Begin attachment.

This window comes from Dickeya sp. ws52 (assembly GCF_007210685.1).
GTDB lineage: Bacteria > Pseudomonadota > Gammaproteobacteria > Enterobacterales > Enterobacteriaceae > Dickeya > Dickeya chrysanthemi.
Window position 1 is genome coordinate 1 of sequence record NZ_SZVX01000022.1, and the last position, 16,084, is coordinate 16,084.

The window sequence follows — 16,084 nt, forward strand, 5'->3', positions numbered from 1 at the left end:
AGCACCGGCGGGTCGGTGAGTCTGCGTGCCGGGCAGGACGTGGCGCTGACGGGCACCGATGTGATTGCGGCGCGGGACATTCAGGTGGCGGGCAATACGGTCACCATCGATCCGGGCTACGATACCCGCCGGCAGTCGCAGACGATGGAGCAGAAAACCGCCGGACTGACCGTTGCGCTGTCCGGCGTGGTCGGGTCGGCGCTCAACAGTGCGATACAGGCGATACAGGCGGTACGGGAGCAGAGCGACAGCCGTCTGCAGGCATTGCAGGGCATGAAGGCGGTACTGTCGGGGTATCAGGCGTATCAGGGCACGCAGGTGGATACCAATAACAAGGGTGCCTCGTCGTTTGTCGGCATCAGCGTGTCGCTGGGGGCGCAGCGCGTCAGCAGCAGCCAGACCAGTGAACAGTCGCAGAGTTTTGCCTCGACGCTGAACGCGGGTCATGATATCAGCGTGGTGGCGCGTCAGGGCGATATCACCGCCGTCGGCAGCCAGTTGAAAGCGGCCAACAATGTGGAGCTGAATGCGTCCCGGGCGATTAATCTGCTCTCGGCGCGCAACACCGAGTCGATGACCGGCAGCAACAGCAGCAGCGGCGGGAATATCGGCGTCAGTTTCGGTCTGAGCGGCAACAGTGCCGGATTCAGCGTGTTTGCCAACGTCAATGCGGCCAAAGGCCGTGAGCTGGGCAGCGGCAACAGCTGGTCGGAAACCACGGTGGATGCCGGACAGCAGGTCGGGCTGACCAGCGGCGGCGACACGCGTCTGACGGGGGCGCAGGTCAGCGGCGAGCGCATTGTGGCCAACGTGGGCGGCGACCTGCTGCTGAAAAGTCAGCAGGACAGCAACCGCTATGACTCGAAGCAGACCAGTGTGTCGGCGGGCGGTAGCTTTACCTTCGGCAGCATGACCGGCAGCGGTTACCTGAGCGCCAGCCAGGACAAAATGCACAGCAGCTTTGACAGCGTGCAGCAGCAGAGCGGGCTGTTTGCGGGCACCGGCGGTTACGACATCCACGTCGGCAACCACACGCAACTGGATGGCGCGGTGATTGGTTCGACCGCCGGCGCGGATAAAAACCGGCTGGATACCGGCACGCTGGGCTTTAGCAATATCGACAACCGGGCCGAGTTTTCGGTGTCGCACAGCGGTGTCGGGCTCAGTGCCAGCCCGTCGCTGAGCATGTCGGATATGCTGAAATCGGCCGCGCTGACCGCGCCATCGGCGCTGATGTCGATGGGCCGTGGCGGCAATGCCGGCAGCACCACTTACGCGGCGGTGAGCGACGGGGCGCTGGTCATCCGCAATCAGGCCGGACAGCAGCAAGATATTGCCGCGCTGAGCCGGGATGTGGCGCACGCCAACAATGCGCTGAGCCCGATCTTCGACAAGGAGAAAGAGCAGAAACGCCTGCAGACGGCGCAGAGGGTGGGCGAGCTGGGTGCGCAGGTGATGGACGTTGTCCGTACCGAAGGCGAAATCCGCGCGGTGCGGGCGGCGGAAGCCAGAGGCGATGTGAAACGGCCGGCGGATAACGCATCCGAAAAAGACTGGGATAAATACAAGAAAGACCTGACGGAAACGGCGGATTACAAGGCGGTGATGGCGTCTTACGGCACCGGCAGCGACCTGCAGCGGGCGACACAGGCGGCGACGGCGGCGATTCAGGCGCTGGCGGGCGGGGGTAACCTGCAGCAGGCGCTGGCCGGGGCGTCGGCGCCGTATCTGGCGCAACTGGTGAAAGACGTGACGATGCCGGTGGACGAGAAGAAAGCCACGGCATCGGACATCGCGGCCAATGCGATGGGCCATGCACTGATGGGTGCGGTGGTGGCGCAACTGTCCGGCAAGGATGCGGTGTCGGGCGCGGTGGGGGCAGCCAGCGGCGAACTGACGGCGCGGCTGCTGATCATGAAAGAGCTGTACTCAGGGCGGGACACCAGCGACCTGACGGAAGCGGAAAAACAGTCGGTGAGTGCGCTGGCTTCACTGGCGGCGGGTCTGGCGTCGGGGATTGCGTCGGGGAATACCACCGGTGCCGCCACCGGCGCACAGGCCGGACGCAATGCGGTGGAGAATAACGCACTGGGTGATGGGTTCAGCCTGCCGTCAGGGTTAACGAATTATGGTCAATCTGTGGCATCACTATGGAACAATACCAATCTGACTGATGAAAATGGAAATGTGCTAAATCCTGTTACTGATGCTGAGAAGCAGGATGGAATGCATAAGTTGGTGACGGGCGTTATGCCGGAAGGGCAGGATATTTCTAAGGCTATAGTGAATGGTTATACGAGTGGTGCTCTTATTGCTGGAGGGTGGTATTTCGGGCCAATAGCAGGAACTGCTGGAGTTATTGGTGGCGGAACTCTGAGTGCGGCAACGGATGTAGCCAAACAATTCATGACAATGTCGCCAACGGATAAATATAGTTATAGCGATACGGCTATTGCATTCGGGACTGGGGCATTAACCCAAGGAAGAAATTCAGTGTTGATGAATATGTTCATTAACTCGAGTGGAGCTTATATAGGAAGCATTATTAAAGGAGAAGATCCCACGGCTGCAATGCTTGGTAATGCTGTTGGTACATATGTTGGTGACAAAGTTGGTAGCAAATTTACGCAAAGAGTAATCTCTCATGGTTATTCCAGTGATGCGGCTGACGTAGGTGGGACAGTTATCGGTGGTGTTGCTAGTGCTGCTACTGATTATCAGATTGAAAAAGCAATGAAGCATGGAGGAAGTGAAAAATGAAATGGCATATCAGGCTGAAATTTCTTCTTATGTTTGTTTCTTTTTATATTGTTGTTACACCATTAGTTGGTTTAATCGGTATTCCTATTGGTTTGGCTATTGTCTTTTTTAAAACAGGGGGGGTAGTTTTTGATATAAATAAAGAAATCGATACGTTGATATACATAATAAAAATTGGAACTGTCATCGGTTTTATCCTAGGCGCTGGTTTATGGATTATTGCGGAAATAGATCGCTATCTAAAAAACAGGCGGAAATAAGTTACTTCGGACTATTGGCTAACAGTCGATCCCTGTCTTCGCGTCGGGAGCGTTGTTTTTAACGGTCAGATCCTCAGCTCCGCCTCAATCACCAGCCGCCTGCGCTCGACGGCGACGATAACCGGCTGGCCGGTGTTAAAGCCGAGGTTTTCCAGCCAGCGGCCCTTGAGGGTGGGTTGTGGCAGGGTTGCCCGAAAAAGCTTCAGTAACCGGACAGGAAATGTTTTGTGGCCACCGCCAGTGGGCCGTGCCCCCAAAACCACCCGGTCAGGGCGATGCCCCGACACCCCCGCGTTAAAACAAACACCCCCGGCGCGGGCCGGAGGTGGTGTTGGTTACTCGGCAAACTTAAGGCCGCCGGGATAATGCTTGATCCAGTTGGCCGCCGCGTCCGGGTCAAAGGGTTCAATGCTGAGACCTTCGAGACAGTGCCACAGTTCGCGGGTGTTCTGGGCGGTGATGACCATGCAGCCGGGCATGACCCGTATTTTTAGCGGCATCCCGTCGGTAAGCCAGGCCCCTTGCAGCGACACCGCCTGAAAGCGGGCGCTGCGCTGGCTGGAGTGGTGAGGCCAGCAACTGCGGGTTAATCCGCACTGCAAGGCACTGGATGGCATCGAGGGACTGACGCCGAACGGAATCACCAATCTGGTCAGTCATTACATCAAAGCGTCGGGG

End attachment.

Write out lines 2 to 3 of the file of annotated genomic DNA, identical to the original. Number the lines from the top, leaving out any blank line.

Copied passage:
GTDB lineage: Bacteria > Pseudomonadota > Gammaproteobacteria > Enterobacterales > Enterobacteriaceae > Dickeya > Dickeya chrysanthemi.
Window position 1 is genome coordinate 1 of sequence record NZ_SZVX01000022.1, and the last position, 16,084, is coordinate 16,084.